The Question That Made Milk Famous


A well-known logo from the early days of the web: AOL’s “running man.”

Once in a blue moon, comes along a slogan that encapsulates the truth of an entire era.

Throughout the 1990s, AOL would cheerfully announce the arrival of each new electronic message with the greeting: “You’ve got mail.” Back in the early days of the web, one looked forward to receiving such communication. For one, the technology was a novelty. For another, it meant that the sender was a secret online lover or a chum or a family member—that is, people you wanted to hear from.

Today, Google celebrates the converse with the blunt text: “No new mail.” Activity in the inbox can mean either more work or more junk, neither of which is welcome. The e-mail has, over time, devolved into a tool of oppression. It’s a way for the boss to stay in touch with you after work hours. And in the hands of marketers, it’s an avenue to sell.

When people talk socially today, they connect over text, WhatsApp, Snapchat, Facebook, not e-mail.

“Got Milk?” It was this little question, which after its appearance in 1993, turned a piece of advertising into a cultural phenomenon. By the way, it also made milk famous.

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Secretly Whispering To Your Speaker

Who’s that talking to Alexa?

There’s a concern that artificial intelligence, powering household hardware—Amazon’s Alexa, Apple’s Siri, Google’s Assistant—can be made to do tasks by embedding concealed commands in a song or a spoken text that its owner can’t hear.

This is steganography, hiding a secret message within a non-secret message. So, while cryptography protects the contents of a message alone, steganography protects both the contents of the message as well as the fact that it’s being sent.

Fresh Food At The Drop Of A Coin

A trio of lemon meringue pies (two quarters only) sit inside vending windows at the Horn & Hardart automat on Third Avenue and 42nd in New York.

Eatsa is an eatery in San Francisco that has no waiters or an order taker behind a counter. It has no counter.

Diners place their orders on their tablets or phones. The grub appears in a box that goes dark when the order is ready for pick-up. All meals are quinoa-based and a bowl of each is priced at $6.95.

At the time it opened, three years ago, it was touted as a restaurant of the future—for being almost fully automated.

Wait.

Prefabricated meals, at the push of a button, became a reality at the turn of the 19th century.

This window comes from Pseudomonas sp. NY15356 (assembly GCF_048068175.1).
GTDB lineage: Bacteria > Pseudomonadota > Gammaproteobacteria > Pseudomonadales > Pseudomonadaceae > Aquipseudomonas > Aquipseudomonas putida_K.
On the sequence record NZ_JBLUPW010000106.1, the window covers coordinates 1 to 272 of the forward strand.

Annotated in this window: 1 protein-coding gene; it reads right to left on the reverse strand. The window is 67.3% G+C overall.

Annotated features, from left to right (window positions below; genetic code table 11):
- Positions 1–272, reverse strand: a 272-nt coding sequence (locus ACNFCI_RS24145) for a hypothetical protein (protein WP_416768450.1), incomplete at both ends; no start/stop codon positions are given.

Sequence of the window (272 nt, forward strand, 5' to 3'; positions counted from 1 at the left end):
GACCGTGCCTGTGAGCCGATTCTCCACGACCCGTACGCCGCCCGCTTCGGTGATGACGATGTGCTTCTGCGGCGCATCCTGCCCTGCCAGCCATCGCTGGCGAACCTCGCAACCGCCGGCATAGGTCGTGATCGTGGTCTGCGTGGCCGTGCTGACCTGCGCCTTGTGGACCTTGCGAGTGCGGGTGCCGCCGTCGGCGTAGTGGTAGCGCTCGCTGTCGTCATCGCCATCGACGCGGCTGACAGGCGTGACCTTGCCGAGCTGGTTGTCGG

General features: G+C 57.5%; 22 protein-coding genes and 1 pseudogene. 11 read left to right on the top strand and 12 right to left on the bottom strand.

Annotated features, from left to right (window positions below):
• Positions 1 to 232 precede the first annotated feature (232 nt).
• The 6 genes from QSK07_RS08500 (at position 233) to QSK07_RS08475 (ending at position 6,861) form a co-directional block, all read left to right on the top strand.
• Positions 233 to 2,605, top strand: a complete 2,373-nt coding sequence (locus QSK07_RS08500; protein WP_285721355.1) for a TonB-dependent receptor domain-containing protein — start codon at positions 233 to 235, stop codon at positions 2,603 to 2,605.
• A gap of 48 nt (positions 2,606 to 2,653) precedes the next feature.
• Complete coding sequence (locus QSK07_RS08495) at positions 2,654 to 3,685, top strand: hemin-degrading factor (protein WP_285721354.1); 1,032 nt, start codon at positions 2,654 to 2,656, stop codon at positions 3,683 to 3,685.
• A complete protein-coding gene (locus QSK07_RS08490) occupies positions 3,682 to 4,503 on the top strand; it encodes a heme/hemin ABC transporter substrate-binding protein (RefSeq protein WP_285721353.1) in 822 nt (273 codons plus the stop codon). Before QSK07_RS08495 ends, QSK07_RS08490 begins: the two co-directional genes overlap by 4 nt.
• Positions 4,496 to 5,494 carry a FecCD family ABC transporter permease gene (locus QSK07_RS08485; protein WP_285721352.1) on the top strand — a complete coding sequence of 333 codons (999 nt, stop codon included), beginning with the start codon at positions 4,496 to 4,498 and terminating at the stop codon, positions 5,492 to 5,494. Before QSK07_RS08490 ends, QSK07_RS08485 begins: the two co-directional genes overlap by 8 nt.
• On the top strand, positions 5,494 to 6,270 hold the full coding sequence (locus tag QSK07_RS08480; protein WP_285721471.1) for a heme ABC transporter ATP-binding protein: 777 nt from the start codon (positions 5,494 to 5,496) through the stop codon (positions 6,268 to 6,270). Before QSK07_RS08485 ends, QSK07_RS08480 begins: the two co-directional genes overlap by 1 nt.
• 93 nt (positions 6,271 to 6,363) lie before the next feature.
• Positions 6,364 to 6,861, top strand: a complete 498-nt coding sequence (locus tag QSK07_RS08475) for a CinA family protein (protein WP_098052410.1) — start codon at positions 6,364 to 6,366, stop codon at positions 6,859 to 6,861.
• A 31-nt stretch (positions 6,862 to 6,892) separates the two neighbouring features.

In July 1912, Joe Horn and Frank Hardart opened a new kind of dining establishment in New York’s Times Sqaure, whose walls were lined with banks of little chambers that served you the full panoply of ready-made, all-American grub—everything from a ham-and-egg sandwich to macaroni-and-cheese to an apple pie. It’d opened in Berlin in 1895. It was called the “automat.” The diner would drop a nickel or a quarter, turn a knob, lift a small window and take out a plate.

By the 1940s, there was a chain of such outlets all over the borough. People flocked to them. In their resplendent dining rooms, outfitted with stained glass, marble floors and decorative, chrome coffee dispensers, New Yorkers of every color and class rubbed shoulders.

On entering, diners would head to one of the restaurant’s “nickel throwers,” seated in a glass booth behind a wooden or marble counter. The fare was ready-made but it wasn’t, what we today, understand by fast-food. It was freshly prepared, the dishes stocked from the rear by an assembly of kitchen staff. Orange juice was squeezed fresh. Horn & Hardart brewed its own beans.

The automat began to disappear in the 1950s with the growth of drive-in restaurants and carhops.

Eatsa could well be a reincarnation of the automat, but as Joshua David Stein observes in Eater, the greatest difference between the automats of then and now isn’t that technology has supplanted waiters, but that the diners,  themselves, have become machine-like. It’s simply, a place to “inhale one’s lunch while checking Instagram” before returning to the lofty start-up they came from.